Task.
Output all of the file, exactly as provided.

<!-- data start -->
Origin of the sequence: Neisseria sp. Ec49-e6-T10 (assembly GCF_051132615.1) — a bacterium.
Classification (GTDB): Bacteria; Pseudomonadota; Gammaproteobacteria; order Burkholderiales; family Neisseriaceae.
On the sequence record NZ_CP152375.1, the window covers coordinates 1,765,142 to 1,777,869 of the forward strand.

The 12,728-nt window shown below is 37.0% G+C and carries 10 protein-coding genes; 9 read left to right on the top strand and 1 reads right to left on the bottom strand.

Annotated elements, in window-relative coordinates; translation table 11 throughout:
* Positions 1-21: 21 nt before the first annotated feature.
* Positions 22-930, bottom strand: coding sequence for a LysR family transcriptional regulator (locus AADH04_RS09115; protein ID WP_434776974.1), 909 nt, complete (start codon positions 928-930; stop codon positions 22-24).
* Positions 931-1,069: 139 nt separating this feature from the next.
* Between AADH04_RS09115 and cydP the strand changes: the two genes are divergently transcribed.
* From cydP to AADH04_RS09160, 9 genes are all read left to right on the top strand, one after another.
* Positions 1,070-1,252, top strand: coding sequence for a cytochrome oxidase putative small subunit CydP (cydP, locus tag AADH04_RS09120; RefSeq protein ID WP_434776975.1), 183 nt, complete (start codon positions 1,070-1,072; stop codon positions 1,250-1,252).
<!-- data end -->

Origin of the sequence: Neisseria sp. Ec49-e6-T10 (assembly GCF_051132615.1) — a bacterium.
Classification (GTDB): Bacteria; Pseudomonadota; Gammaproteobacteria; order Burkholderiales; family Neisseriaceae.
On the sequence record NZ_CP152375.1, the window covers coordinates 1,765,142 to 1,777,869 of the forward strand.

The 12,728-nt window shown below is 37.0% G+C and carries 10 protein-coding genes; 9 read left to right on the top strand and 1 reads right to left on the bottom strand.

Annotated elements, in window-relative coordinates; translation table 11 throughout:
* Positions 1-21: 21 nt before the first annotated feature.
* Positions 22-930, bottom strand: coding sequence for a LysR family transcriptional regulator (locus AADH04_RS09115; protein ID WP_434776974.1), 909 nt, complete (start codon positions 928-930; stop codon positions 22-24).
* Positions 931-1,069: 139 nt separating this feature from the next.
* Between AADH04_RS09115 and cydP the strand changes: the two genes are divergently transcribed.
* From cydP to AADH04_RS09160, 9 genes are all read left to right on the top strand, one after another.
* Positions 1,070-1,252, top strand: coding sequence for a cytochrome oxidase putative small subunit CydP (cydP, locus tag AADH04_RS09120; RefSeq protein ID WP_434776975.1), 183 nt, complete (start codon positions 1,070-1,072; stop codon positions 1,250-1,252).